Researchers at the UQ Centre for Clinical Research (UQCCR) have been awarded over $5 million in funding recently announced by The National Health and Medical Research Foundation.
UQCCR Director, Professor Murray Mitchell, said the funding received would allow researchers to advance efforts to prevent, manage or treat conditions like breast cancer, Ataxia-Telangiectasia, and post-stroke language impairment (aphasia), and improve health outcomes for babies born preterm or at risk of brain damage from seizures.
“This research has the potential to make a significant difference to the quality of life for many Australians.”
“By focussing on the prevention and treatment of these conditions we will enable more individuals to live a long and healthy life.”
The grants were part of the $52m awarded to UQ researchers from the NHMRC, which were announced on 17 October 2014 by the Prime Minister, the Hon Tony Abbott MP and the Minister for Health, the Hon Peter Dutton MP.
Six researchers received funding for research projects:
- Professor Paul Colditz receives $1,645,141 for his project titled 'Neurodevelopment of the preterm infant'. His research aims to predict neurodevelopmental disability in babies born very preterm (23-31 weeks gestation), earlier and more accurately than currently possible, so that subsequent targeted, effective interventions can be implemented.
- Professor Martin Lavin receives $920,798 for his project titled ‘To investigate the role of ATM in protecting against neurodegeneration’.
His research will investigate the mechanisms of neurodegeneration in Ataxia-Telangiectasia (A-T) – a rare genetic disorder. Using a unique model, researchers will examine the processes leading to neurodegeneration in A-T. They hope to develop a far more comprehensive understanding of how and why a deficiency in ATM - a protein that plays a central role in a variety of cellular processes such as DNA damage recognition repair - alters brain function. This will hopefully highlight novel pathways to therapy.
- A/Professor Marcus Meinzer receives $502,131 for his project titled ‘Neural mechanisms of language facilitation in aphasia due to transcranial direct current stimulation’. A/Professor Meinzers work will explore the use of transcranial direct current stimulation (tDCS), a novel non-invasive brain stimulation technique, in enhancing treatment outcomes of people recovering from post-stroke language impairment (aphasia).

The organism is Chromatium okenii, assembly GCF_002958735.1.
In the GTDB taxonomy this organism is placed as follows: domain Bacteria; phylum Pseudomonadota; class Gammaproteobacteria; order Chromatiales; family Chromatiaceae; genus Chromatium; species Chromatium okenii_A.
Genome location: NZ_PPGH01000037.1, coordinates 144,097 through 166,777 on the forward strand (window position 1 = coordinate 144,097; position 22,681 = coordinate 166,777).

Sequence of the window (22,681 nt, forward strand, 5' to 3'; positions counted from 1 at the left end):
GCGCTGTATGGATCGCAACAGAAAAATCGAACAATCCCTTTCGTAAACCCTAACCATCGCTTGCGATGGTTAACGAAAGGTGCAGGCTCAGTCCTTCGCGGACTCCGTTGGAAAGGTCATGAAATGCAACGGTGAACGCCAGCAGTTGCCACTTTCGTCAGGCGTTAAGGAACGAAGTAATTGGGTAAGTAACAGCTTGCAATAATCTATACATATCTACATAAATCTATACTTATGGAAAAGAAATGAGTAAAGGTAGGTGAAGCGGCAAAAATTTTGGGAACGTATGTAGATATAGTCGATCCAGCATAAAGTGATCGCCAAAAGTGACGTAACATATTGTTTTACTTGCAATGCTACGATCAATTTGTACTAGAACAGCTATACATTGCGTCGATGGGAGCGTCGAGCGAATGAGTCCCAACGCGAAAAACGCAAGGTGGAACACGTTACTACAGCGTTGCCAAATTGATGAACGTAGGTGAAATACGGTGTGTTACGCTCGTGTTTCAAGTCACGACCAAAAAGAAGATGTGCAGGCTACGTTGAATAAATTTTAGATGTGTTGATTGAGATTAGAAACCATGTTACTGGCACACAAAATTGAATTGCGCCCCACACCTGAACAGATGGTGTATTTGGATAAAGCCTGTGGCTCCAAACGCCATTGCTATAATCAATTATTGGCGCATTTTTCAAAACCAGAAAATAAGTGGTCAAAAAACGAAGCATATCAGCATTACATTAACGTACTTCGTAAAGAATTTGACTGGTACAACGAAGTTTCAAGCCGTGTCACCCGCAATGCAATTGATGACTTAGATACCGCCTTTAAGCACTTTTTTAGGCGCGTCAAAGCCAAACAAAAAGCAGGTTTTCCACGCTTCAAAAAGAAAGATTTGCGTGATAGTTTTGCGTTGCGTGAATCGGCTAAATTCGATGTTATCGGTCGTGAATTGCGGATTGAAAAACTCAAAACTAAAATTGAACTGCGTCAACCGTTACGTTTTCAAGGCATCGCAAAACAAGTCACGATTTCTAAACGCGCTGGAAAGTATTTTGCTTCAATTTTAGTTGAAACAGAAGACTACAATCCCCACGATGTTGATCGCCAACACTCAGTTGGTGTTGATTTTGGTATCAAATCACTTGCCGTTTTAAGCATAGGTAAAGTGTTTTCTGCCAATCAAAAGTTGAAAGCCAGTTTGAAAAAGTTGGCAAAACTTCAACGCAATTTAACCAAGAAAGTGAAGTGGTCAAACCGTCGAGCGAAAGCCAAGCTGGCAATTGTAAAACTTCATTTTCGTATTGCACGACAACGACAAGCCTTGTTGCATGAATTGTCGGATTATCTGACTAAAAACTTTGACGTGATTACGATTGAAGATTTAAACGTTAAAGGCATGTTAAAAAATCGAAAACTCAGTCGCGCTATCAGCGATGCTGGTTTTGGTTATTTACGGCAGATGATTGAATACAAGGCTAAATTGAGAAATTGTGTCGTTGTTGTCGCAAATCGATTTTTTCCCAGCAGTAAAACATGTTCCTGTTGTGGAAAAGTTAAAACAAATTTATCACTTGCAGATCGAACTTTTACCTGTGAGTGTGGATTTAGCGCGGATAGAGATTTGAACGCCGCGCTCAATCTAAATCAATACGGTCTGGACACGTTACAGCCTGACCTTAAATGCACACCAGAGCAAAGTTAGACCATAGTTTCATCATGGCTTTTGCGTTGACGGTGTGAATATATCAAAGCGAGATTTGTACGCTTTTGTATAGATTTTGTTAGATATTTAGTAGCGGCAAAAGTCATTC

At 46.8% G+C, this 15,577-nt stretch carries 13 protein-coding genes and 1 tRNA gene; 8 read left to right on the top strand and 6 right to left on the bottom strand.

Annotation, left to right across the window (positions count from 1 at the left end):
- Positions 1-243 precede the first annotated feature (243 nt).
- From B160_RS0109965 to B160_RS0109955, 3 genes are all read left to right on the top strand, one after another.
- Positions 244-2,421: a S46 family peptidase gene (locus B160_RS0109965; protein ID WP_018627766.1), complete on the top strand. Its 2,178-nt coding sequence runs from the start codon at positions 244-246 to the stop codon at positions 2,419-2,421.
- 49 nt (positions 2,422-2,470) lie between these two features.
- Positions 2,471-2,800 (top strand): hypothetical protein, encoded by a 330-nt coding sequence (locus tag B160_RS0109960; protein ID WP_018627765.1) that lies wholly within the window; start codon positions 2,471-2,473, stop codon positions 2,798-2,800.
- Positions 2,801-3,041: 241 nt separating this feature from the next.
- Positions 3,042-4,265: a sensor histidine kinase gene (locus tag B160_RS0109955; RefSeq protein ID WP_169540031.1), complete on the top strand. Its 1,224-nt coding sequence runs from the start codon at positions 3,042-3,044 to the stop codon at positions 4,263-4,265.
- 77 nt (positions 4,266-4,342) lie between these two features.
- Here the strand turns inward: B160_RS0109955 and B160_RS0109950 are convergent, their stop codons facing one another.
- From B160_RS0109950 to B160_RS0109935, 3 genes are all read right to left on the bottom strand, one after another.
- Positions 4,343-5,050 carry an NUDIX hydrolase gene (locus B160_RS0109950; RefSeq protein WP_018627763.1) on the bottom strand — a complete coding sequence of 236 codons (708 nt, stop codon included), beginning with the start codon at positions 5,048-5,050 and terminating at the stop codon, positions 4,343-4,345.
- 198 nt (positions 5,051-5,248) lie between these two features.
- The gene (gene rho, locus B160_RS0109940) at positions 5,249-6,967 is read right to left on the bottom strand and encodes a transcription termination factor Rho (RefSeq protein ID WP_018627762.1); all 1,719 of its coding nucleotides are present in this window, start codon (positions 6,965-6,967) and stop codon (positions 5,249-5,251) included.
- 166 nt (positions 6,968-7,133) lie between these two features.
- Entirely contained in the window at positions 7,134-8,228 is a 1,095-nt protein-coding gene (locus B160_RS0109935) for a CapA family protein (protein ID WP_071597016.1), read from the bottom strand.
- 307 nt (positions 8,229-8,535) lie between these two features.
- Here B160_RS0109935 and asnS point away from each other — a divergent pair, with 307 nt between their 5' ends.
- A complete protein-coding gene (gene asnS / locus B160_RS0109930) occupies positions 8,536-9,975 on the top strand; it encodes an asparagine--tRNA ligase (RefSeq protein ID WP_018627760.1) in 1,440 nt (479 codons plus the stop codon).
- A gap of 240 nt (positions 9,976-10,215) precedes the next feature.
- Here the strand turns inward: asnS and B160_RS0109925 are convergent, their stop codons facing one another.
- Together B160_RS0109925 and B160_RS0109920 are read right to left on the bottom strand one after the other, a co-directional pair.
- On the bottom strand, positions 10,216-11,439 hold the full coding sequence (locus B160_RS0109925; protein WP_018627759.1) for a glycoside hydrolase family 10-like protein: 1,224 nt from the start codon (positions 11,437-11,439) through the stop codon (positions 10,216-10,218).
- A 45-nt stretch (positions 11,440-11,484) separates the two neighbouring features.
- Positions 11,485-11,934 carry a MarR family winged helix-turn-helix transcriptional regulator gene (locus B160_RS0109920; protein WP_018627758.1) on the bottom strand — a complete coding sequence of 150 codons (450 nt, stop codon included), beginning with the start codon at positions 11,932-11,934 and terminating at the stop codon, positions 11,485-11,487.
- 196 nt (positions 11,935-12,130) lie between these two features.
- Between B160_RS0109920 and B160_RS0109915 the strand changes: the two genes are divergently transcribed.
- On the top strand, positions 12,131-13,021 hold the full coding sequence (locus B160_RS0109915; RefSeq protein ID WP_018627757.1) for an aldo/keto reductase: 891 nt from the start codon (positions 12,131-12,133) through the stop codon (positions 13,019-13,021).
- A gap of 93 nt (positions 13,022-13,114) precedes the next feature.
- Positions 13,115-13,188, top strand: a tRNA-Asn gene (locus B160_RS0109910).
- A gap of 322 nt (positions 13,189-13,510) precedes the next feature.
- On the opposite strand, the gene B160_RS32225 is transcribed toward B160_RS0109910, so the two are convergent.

- A/Professor Kiarash Khosrotehrani receives $922,589 for his project titled ‘Role of resident endothelial progenitor cells in melanoma vascularisation and progression’. (A/Prof Khosrotehrani holds a joint appointment with the UQ Diamantina Institute).
In a recently funded NHMRC project conducted at UQCCR, A/Professor Khosrotehrani’s team identified the progenitors that in response to injury formed the neovessels required for wound healing but also tumours. This new projects extends these findings in the context of melanoma. It will consider the role of progenitor dependent vasculogenesis for arteries, veins and lymphatics that are produced in melanoma tumours to identify new targets for therapy.
- Dr Peter Simpson receives $1,114,997 for his project titled ‘Defining the genomic and therapeutic landscape of familial breast cancer’.
His study aims to improve breast cancer diagnosis and patient management in patients with an inherited predisposition to breast cancer. In order to gain important insights into tumour biology and identify treatment opportunities, Dr Simpson and his colleagues will analyse a unique cohort of familial breast cancer samples using whole-genome sequencing.
- Dr Tracey Bjorkman receives $850,890 for her project titled ‘Carbon dioxide as a treatment for seizures in the newborn’.
Her study aims to prevent brain damage from seizures in babies by using carbon dioxide as an antiepileptic treatment. Dr Bjorkman and her colleagues aim to introduce a simple and effective treatment to change standard clinical practice for the treatment of neonatal seizures. This will fundamentally impact the long-term neurodevelopmental outcomes for affected babies and significantly reduce the burden of brain injury on both families and society.
Contact: Kate Sullivan, UQCCR Marketing Communications Officer on 07 3346 6041 or email firstname.lastname@example.org